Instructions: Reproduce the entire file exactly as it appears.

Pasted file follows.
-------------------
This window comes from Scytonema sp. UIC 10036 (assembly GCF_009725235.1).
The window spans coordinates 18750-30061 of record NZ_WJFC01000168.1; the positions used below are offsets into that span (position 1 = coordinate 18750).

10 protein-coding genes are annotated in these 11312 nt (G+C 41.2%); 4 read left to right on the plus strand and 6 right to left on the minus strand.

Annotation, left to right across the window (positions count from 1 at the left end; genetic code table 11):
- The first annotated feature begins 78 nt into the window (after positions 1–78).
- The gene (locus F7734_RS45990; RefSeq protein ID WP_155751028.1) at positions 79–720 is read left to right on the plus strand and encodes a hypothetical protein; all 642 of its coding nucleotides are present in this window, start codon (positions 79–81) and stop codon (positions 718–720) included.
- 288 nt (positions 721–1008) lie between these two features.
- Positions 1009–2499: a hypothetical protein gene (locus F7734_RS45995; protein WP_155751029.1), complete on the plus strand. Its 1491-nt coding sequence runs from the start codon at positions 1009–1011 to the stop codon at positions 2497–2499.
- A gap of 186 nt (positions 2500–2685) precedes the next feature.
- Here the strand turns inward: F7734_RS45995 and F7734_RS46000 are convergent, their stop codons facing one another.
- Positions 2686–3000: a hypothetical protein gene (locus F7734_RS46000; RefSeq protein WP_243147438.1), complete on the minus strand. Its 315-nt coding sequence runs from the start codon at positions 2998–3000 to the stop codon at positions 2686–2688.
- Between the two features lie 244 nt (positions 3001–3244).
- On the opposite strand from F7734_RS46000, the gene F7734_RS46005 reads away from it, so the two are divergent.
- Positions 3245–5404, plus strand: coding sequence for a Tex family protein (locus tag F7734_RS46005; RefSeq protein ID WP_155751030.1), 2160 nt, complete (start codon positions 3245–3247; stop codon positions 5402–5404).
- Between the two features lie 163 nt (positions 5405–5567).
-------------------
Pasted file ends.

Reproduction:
This window comes from Scytonema sp. UIC 10036 (assembly GCF_009725235.1).
The window spans coordinates 18750-30061 of record NZ_WJFC01000168.1; the positions used below are offsets into that span (position 1 = coordinate 18750).

10 protein-coding genes are annotated in these 11312 nt (G+C 41.2%); 4 read left to right on the plus strand and 6 right to left on the minus strand.

Annotation, left to right across the window (positions count from 1 at the left end; genetic code table 11):
- The first annotated feature begins 78 nt into the window (after positions 1–78).
- The gene (locus F7734_RS45990; RefSeq protein ID WP_155751028.1) at positions 79–720 is read left to right on the plus strand and encodes a hypothetical protein; all 642 of its coding nucleotides are present in this window, start codon (positions 79–81) and stop codon (positions 718–720) included.
- 288 nt (positions 721–1008) lie between these two features.
- Positions 1009–2499: a hypothetical protein gene (locus F7734_RS45995; protein WP_155751029.1), complete on the plus strand. Its 1491-nt coding sequence runs from the start codon at positions 1009–1011 to the stop codon at positions 2497–2499.
- A gap of 186 nt (positions 2500–2685) precedes the next feature.
- Here the strand turns inward: F7734_RS45995 and F7734_RS46000 are convergent, their stop codons facing one another.
- Positions 2686–3000: a hypothetical protein gene (locus F7734_RS46000; RefSeq protein WP_243147438.1), complete on the minus strand. Its 315-nt coding sequence runs from the start codon at positions 2998–3000 to the stop codon at positions 2686–2688.
- Between the two features lie 244 nt (positions 3001–3244).
- On the opposite strand from F7734_RS46000, the gene F7734_RS46005 reads away from it, so the two are divergent.
- Positions 3245–5404, plus strand: coding sequence for a Tex family protein (locus tag F7734_RS46005; RefSeq protein ID WP_155751030.1), 2160 nt, complete (start codon positions 3245–3247; stop codon positions 5402–5404).
- Between the two features lie 163 nt (positions 5405–5567).